Barbara Buckman-Strasko has been a staple of the Lancaster literary scene for years. She first came to the area to attend Millersville University in the early 1970’s and eventually moved into the city and became involved in social programs dealing with poverty and education. She would go on to spend her career working for the School District of Lancaster as a parent educator, literacy coach, and counselor, but writing and teaching poetry all the while. Her chapbook On the Edge of A Delicate Day was published in 2007 and her first full length book, Graffiti in Braille, was published in 2012. She served as Lancaster County’s first Poet Laureate from 2008-2010, has an MFA from Vermont College of Fine Arts, was Teacher of the Year in 2009 for River of Words, and currently serves as Poet in the Schools for Lancaster Poetry Paths. Her poem “Bricks and Mortar” will appear as a permanent installation in downtown Lancaster’s Penn Square later this year.
Barbara lives in a quiet, old-school suburb along the Conestoga River where, thankfully, there is no vinyl siding anywhere to be seen. I arrived late, having driven past her house several times before seeing the number. She welcomed me in through the kitchen, presented me a cup of tea, and led me into a sitting room at the rear of the house where a fireplace was burning. Out through the sliding doors and across the lawn, the river flowed cold and gray, gleaming in some places from the sun. I sat in a marvelous rocking chair that she later informed me had been her grandfather’s.
After a few minutes of small talk, easing our way into conversation, I finally remembered to turn on the tape recorder. She was telling me, “The thing Sting said, that I just love is–” When she saw me turn on the recorder, she said, “Oh god, don’t tape me.” She laughed, shrugged and continued, “So anyway, the thing Sting said was this: ‘All my life I have tried to find the truth and make it beautiful.’ I just love that. Doesn’t that say it? That’s poetry.” And so our interview had officially begun.
When Barbara came across J.D. Salinger’s Franny and Zooey in high school she was struck with Seymour Glass’ fascination with Asian poetry. She found herself reading Asian poems and writing after that style. She also learned Spanish and read the works of Lorca and Neruda as a young poet and reader. In college, she was very influenced by musicians such as Joan Baez, Joni Mitchell, and Bob Dylan, and participated in the counterculture, protesting the Vietnam War alongside many of her peers.
It is easy to see that Barbara genuinely cares for language and believes in its power. She told me that she expresses this when she teaches young writers: “That is what I always tell the kids. Just think how powerful this is. You have a pen and a paper, and your words can change you and can change other people.” More specifically, we discussed the power of words to situate and to help us relate to the natural world and to other people.
Furthermore, she told me, “That’s another thing I tell my students: you have to know the names of things. It is just so important. Flowers. Knowing the name of the river that goes past your house. I think my father was so interested in that; he was that kind of person. You’ve got to know the history of things, the names of things. Even though he was a vacuum salesman.” (Later, she told me the story of her father having to drop out of Temple University Medical School during the Great Depression because he couldn’t afford the train fare in to the city. Like so many other hard working Americans during that time, her father’s story seemed infused with the unique American nobility—of choosing to keep going, working, improving. It became obvious to me that Barbara remembers her father as not just a salesman, but a man deeply, uniquely engaged with the world.)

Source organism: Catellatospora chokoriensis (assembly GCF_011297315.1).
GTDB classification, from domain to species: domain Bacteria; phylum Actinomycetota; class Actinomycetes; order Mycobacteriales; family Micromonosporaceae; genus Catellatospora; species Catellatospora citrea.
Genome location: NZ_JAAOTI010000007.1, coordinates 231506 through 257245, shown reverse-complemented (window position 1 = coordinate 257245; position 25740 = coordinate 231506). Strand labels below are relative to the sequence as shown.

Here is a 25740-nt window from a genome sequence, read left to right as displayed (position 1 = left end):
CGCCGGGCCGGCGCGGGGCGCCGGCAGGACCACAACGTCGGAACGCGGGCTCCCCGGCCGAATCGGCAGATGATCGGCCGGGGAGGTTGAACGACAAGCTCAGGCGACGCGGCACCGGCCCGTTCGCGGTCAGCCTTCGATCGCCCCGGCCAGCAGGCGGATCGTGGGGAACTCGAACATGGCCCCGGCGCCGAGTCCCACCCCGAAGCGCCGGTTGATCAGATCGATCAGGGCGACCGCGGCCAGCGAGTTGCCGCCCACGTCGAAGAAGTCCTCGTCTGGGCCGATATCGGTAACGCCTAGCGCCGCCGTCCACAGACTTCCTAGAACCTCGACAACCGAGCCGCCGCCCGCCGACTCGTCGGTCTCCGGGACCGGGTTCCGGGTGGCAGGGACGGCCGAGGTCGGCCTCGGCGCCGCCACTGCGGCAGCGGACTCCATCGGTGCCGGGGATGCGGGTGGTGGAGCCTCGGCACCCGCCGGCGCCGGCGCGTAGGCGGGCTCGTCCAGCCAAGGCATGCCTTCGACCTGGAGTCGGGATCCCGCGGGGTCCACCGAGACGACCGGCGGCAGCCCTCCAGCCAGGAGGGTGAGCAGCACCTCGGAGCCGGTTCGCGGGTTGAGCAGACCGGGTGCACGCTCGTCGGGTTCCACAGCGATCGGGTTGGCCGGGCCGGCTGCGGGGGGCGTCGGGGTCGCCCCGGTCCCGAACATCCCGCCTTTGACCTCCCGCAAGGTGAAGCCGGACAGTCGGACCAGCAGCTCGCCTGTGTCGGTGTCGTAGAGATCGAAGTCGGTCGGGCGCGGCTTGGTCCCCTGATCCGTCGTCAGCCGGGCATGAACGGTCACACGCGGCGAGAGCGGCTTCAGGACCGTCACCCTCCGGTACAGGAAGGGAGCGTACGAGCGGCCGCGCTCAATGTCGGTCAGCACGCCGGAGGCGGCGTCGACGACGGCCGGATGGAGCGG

In her work, Barbara often engages with images of nature and subtly works in commentary on socio-historical subject matter from politics, to urban living, to war, or poverty. But she insists that poetry remains an aesthetic endeavor: “I’m not the type of poet to just come out and say something. I think a poem has got to be a piece of art, a thing that is intriguing, that implies things. There just has to be some kind of mystery involved.” This potential for subtle implication through imagery is a precise and apt way to describe her body of work.
Barbara insists that one of the deepest influences on her poetry is her sister, a visual artist with whom she is close. From an early age she remembers her sister pointing out beauty and instructing her to see the world from an unique and artistic point of view: “She saw the world differently than most people and began to paint her vision very early in life. Now as an art teacher she tells me that creating art is not about how skilled you are in drawing or painting, it’s about how you see. I think it is the same for the poet.” Further influences on her work include the poets Carolyn Forché, Yusef Komunyakaa, Robert Hass, and the local painter David Brumbach, who was a close friend. During a portion of our interview, we spent time flipping through a book on Brumbach’s life and work, until we got to a page with a beautiful painting, and Barbara said to me, “Oh, I have this one. It’s right behind you.” There it was on her living room wall. (Check out more on Brumbach’s work here.)
Perhaps the integrity of her work and her teaching can be summed up by Barbara’s willingness to lean into the unknown, what Keats described as “negative capability.” This idea came up many times throughout our conversation, emerging almost as a central purpose for her life and work: “You have to be willing to be uncomfortable. So many people are unwilling to feel that discomfort of not knowing what they’re doing or not knowing what they are thinking. But I think it’s just very important. We’ve just got to face that disequilibrium.”